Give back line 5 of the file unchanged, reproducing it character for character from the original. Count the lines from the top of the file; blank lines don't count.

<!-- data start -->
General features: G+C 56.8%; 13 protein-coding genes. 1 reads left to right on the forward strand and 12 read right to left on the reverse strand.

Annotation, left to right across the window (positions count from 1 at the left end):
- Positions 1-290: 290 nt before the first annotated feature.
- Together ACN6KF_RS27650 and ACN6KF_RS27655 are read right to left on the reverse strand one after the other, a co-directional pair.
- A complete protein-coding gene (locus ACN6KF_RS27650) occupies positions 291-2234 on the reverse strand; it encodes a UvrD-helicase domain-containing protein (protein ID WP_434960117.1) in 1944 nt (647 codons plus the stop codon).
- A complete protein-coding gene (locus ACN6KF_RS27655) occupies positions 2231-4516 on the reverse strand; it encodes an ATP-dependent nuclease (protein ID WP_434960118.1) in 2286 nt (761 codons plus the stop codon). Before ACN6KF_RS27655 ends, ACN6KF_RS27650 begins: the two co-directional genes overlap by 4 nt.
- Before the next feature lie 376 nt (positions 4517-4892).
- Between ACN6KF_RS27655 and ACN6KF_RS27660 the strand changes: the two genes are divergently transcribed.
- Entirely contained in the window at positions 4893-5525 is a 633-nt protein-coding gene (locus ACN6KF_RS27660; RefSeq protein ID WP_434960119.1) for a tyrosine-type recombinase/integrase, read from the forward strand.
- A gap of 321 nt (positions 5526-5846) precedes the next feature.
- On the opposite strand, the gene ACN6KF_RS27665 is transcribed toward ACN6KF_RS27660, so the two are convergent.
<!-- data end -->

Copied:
- A complete protein-coding gene (locus ACN6KF_RS27650) occupies positions 291-2234 on the reverse strand; it encodes a UvrD-helicase domain-containing protein (protein ID WP_434960117.1) in 1944 nt (647 codons plus the stop codon).